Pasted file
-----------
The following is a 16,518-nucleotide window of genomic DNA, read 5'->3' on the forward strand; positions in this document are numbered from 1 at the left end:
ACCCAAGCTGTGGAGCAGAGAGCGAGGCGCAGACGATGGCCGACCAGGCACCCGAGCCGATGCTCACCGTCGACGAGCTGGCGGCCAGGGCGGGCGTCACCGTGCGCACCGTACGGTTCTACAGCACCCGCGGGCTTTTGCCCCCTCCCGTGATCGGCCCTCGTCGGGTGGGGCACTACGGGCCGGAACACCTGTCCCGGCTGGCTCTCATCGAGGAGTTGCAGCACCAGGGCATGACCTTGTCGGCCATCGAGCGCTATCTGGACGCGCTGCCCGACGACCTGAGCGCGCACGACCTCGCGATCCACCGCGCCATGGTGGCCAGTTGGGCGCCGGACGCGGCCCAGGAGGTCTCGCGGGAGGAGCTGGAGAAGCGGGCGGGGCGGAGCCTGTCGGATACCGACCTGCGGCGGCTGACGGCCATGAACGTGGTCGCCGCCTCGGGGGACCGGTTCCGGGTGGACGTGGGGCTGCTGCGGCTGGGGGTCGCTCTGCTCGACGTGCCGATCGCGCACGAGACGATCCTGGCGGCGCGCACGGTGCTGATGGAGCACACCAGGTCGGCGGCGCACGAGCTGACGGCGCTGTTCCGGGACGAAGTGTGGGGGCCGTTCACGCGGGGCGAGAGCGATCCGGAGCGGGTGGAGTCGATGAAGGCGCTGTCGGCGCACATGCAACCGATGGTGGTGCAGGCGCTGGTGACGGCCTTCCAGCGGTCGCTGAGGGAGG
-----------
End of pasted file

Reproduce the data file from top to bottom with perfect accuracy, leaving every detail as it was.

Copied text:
The following is a 16,518-nucleotide window of genomic DNA, read 5'->3' on the forward strand; positions in this document are numbered from 1 at the left end:
ACCCAAGCTGTGGAGCAGAGAGCGAGGCGCAGACGATGGCCGACCAGGCACCCGAGCCGATGCTCACCGTCGACGAGCTGGCGGCCAGGGCGGGCGTCACCGTGCGCACCGTACGGTTCTACAGCACCCGCGGGCTTTTGCCCCCTCCCGTGATCGGCCCTCGTCGGGTGGGGCACTACGGGCCGGAACACCTGTCCCGGCTGGCTCTCATCGAGGAGTTGCAGCACCAGGGCATGACCTTGTCGGCCATCGAGCGCTATCTGGACGCGCTGCCCGACGACCTGAGCGCGCACGACCTCGCGATCCACCGCGCCATGGTGGCCAGTTGGGCGCCGGACGCGGCCCAGGAGGTCTCGCGGGAGGAGCTGGAGAAGCGGGCGGGGCGGAGCCTGTCGGATACCGACCTGCGGCGGCTGACGGCCATGAACGTGGTCGCCGCCTCGGGGGACCGGTTCCGGGTGGACGTGGGGCTGCTGCGGCTGGGGGTCGCTCTGCTCGACGTGCCGATCGCGCACGAGACGATCCTGGCGGCGCGCACGGTGCTGATGGAGCACACCAGGTCGGCGGCGCACGAGCTGACGGCGCTGTTCCGGGACGAAGTGTGGGGGCCGTTCACGCGGGGCGAGAGCGATCCGGAGCGGGTGGAGTCGATGAAGGCGCTGTCGGCGCACATGCAACCGATGGTGGTGCAGGCGCTGGTGACGGCCTTCCAGCGGTCGCTGAGGGAGG